Departure of Palestinian prime minister leaves Obama peacemaking in tatters

Leo Rennert
Palestinian Prime Minister Salam Fayyad has called it quits.  His resignation has been accepted by Palestinian President Mahmoud Abbas.  And with Fayyad gone, the Obama administration has suffered a huge setback in its peace-making efforts -- a quixotic undertaking to begin with.  Now there definitely is no serious or even halfway dependable Palestinian leader left with whom to kick-start negotiations.

Fayyad, with his Western finance credentials, was the latest Washington hope for resumption of peace talks. Twenty-four hours before Fayyad and Abbas officially parted ways, Secretary of State John Kerry telephoned Fayyad in a last-ditch effort to get him to rescind his resignation.  Kerry implored Fayyad not to go.  It proved futile.

This is a bitter pill for Kerry to swallow.  But he only has himself to blame.  Self-delusion never has been a promising foundation for genuine peace-making

Following up on President Obama's recent trip to Jerusalem and Ramallah, Kerry had started his own shuttle diplomacy, seeking to build a modicum of halfway-stable relations between Israel and the Palestinians -- with the lure of a Kerry bag of economic aid to the Palestinian Authority.  Now, there's nobody left on the Palestinian side to use such dollars for their intended purpose.  Abbas presides over a corrupt kleptocracy.

Fayyad had ingratiated himself with the Obama administration by building a small semblance of governmental institutions in pursuit of statehood.  Fayyad out of the picture leaves the Palestinians with proto-emperors without clothes.

The Fayyad-Abbas feud was an open secret for a long time.  Even as a Western-revered prime minister, Fayyad had few, if any, domestic cards to play.  His problem was that he lacked any real political base.  Leaders of Abbas's Fatah movement hated him, and the Hamas regime in Gaza called him a Western stooge.

He was a thin reed on which to base efficacious peace talks.  And now he's gone, leaving the Obama administration's gung-ho push for a two-state solution without a political/diplomatic leg to stand on.

Leo Rennert is a former White House correspondent and Washington bureau chief if McClatchy Newspapers.

Palestinian Prime Minister Salam Fayyad has called it quits.  His resignation has been accepted by Palestinian President Mahmoud Abbas.  And with Fayyad gone, the Obama administration has suffered a huge setback in its peace-making efforts -- a quixotic undertaking to begin with.  Now there definitely is no serious or even halfway dependable Palestinian leader left with whom to kick-start negotiations.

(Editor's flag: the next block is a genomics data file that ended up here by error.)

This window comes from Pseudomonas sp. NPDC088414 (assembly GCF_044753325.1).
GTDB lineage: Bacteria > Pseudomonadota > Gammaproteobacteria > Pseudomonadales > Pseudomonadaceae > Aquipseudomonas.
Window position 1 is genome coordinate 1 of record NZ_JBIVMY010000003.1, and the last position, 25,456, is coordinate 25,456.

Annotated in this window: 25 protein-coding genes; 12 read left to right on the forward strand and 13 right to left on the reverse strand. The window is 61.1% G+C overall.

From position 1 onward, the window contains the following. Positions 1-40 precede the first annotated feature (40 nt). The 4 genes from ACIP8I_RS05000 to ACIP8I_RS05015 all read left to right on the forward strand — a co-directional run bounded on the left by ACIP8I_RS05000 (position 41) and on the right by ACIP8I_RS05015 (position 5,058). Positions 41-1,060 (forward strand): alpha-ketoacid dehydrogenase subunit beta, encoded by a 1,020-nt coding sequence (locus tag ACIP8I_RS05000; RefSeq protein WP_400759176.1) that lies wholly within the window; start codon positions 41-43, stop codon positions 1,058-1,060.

Fayyad, with his Western finance credentials, was the latest Washington hope for resumption of peace talks. Twenty-four hours before Fayyad and Abbas officially parted ways, Secretary of State John Kerry telephoned Fayyad in a last-ditch effort to get him to rescind his resignation.  Kerry implored Fayyad not to go.  It proved futile.

This is a bitter pill for Kerry to swallow.  But he only has himself to blame.  Self-delusion never has been a promising foundation for genuine peace-making

Following up on President Obama's recent trip to Jerusalem and Ramallah, Kerry had started his own shuttle diplomacy, seeking to build a modicum of halfway-stable relations between Israel and the Palestinians -- with the lure of a Kerry bag of economic aid to the Palestinian Authority.  Now, there's nobody left on the Palestinian side to use such dollars for their intended purpose.  Abbas presides over a corrupt kleptocracy.

Fayyad had ingratiated himself with the Obama administration by building a small semblance of governmental institutions in pursuit of statehood.  Fayyad out of the picture leaves the Palestinians with proto-emperors without clothes.

The Fayyad-Abbas feud was an open secret for a long time.  Even as a Western-revered prime minister, Fayyad had few, if any, domestic cards to play.  His problem was that he lacked any real political base.  Leaders of Abbas's Fatah movement hated him, and the Hamas regime in Gaza called him a Western stooge.

He was a thin reed on which to base efficacious peace talks.  And now he's gone, leaving the Obama administration's gung-ho push for a two-state solution without a political/diplomatic leg to stand on.

Leo Rennert is a former White House correspondent and Washington bureau chief if McClatchy Newspapers.